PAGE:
Three years ago, I made a decision that significantly improved my health and well-being: I stopped getting weighed at the doctor. It was just a few months after I’d begun intuitive eating coaching and a regular fitness routine, and I suspected my weight had actually dropped a bit. But the scale had been played such a huge, damaging role in my life up until that point, influencing my every decision and triggering any number of harmful behaviors. Tossing my bedroom scale had changed everything for the better, so when I came in for my annual check-up, I was legitimately terrified of what might happen if I stepped on my doctor’s. I asked him, tentatively, if I could just turn around when he weighed me so I wouldn’t see the number. He paused, then replied: “You know, I don’t
have to weigh you at all, right?”
In a word: no. I did not know this, and judging by the stunned looks on people’s faces when I told them, nobody else did either. In the years since, I’ve talked a lot about this topic with my own doctor and others, learning a lot more about the subject on the way. Yes, weight bias is real, and a huge problem in the
medical field. But there’s also a lot of worry and unanswered questions on the patient side. The only remedy for that is to ask.
To that end, I spoke with
Dr. Deborah Ottenheimer, MD, an OB-GYN, and Dr. Michael Lief, MD, a primary care internist — just to clear a few things up. This year, I began getting weighed at the doctor again (though I still don’t look at the number myself). I’m glad! For me, personally, getting a little more relaxed with the scale is a sign of the progress I’ve made. But I never would have gotten to this point had I not first stepped off the scale, and started asking questions. If you give yours a chance, you might be surprised at the answers you get. Read on to learn more.
1. Yes, you’re allowed to skip the scale. There are some circumstances where your doctor might want to know your weight, right then and there (more on that later). But you have every right to ask to skip the scale during an appointment, and your doctor’s answer may surprise you. “Weight plays a role in certain things, but it doesn’t paint a whole picture of health by any stretch of the imagination,” says Dr. Lief. An annual exam, in particular, should give your doctor many other measures to go by, like blood pressure, lab-work, and — equally important — everything you tell them about your lifestyle. “If you’re getting regular exercise, I’m much more interested with that than the number on the scale,” he says. It’s so important to be honest with your doctor, and many people struggle with that too, for fear of judgment. “Hopefully, if you get to know your doctor over time, you develop that trust,” says Dr. Lief. If removing the scale from the equation helps you feel more comfortable to share things with your doctor, consider that as well. It never hurts to ask.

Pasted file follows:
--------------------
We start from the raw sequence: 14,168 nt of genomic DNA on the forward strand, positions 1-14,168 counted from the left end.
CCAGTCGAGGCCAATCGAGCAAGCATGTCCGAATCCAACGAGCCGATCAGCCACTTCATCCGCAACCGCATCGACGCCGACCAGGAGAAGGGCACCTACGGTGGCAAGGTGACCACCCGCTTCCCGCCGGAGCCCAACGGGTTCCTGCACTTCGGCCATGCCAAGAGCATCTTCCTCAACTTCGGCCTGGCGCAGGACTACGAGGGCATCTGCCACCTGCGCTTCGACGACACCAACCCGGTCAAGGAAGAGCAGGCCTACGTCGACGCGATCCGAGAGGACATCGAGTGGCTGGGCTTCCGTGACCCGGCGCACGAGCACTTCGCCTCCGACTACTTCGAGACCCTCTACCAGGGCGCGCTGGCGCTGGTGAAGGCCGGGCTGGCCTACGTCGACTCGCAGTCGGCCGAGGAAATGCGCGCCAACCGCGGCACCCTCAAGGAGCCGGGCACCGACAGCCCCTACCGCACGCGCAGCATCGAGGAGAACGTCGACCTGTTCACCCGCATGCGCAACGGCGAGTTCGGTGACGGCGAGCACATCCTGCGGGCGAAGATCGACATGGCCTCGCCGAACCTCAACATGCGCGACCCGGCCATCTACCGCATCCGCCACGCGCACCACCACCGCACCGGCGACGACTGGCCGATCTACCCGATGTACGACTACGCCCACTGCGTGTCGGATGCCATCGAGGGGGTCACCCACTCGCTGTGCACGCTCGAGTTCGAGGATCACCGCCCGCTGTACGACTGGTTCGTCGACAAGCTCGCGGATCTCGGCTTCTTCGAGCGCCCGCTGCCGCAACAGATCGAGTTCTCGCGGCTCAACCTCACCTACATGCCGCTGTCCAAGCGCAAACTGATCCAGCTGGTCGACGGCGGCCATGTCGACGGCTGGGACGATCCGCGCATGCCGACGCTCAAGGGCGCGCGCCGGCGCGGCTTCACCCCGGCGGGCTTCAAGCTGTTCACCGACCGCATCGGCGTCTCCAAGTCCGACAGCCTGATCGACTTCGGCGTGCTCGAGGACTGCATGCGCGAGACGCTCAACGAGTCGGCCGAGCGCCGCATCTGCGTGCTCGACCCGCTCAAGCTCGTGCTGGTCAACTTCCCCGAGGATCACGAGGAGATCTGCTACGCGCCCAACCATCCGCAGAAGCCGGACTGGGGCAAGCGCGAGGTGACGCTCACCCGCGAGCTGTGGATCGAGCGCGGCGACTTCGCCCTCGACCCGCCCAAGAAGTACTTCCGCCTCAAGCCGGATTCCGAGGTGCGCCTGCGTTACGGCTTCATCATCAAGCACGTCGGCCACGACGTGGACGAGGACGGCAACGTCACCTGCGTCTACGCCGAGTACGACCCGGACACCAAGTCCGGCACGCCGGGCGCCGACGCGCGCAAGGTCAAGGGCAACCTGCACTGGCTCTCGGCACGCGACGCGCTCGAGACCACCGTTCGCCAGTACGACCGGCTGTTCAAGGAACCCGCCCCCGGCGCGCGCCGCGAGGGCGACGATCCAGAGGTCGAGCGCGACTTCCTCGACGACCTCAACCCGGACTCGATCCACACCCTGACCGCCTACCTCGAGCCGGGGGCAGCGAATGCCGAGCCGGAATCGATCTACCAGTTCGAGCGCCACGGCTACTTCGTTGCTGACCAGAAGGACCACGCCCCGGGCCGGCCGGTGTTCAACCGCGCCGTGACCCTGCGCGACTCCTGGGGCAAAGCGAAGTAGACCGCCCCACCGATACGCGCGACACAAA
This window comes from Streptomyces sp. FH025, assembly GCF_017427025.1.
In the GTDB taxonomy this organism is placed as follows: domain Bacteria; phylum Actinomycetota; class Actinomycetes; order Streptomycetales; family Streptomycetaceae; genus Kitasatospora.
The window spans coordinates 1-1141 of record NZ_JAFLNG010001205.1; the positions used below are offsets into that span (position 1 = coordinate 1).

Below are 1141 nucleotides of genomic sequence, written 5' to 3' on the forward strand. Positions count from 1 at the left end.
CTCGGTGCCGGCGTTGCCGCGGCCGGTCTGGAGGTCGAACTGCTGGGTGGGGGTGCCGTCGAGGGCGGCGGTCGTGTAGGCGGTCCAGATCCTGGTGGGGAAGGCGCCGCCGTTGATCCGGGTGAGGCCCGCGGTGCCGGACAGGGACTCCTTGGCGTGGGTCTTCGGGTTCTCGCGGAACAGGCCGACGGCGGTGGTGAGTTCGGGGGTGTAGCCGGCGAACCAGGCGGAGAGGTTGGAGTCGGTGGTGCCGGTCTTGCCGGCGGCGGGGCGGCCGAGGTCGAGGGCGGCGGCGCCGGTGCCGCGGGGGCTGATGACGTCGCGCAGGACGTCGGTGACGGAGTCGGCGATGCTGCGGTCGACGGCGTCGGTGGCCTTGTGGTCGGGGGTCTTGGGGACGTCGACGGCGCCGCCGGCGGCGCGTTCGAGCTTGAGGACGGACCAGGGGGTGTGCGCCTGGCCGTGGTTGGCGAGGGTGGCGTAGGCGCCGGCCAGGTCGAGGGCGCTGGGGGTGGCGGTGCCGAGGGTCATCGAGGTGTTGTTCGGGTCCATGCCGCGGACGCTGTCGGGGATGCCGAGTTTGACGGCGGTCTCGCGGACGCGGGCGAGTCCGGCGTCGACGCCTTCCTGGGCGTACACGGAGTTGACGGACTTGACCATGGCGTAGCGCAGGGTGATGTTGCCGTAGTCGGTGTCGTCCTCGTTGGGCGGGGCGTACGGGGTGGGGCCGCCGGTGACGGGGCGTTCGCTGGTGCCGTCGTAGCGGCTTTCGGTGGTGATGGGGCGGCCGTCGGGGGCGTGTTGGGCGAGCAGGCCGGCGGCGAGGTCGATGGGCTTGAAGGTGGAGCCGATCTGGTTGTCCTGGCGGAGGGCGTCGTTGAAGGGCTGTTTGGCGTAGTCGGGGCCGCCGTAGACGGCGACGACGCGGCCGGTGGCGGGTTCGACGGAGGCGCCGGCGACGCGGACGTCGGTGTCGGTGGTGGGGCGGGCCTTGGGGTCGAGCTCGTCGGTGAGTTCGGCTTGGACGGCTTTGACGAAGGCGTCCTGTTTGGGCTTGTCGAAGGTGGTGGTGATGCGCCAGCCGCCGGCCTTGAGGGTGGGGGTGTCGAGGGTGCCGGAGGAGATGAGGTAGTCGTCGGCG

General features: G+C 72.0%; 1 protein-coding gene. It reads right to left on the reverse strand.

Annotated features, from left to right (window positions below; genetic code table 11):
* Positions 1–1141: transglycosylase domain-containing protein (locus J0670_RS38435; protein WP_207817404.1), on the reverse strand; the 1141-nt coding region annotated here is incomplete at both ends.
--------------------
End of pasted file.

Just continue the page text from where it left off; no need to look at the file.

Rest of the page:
2. Speak up — clearly. Some doctors ask before weighing a patient. But don’t expect your doctor to be psychic. “I think, generally, women express a lot of anxiety about the scale,” Dr. Ottenheimer says. “Some of it’s real, and some of it’s conversational. ‘Oh my god, I can’t believe that [number].’” It’s a fair point; being worried about weight is (sadly) a well-established social norm, particularly for women. Your doctor probably hears that knee-jerk response to the scale a dozen times a day. “Some people walk up to the scale saying, ‘Oh my god, this is going to be the worst part.’ And I’m like, ‘ Really? ‘Cause if it really is, then let’s not do that,’” Dr. Ottenheimer says. Don’t be afraid to clearly state, “I’m not comfortable being weighed today.” If you do weigh yourself at home, tell her the most recent number. Or if your clothing size has changed since your last appointment, let her know.
3. Be mindful of your history. If you’ve ever struggled with disordered eating, odds are you have some feelings about the scale. In a perfect world, every doctor would ask about this, and every patient would willingly bring it up. But it may not have occurred to either of you, especially if this doctor hasn’t known you for very long. “I always just ask,” says Dr. Ottenheimer. But she also knows that not everyone who’s had an eating disorder has the same reaction to being weighed. “Some people can never be near a scale again because it’s one of their anxiety triggers. [In those cases], we don’t weigh. We just don’t do it. But others,” she adds, “really rely on the scale as a reality check.” Responses can vary so dramatically, and your worst nightmare may be someone else’s helpful tool. But these are questions only you can answer. No need to go into great detail; you might just say, “I’m in recovery from an eating disorder and would prefer not to be weighed,” or “The scale is one of my panic triggers. I’d prefer to skip weighing this time.” As with the rest of your medical history and your lifestyle habits, it’s primarily on you to tell your doctor what she needs to know.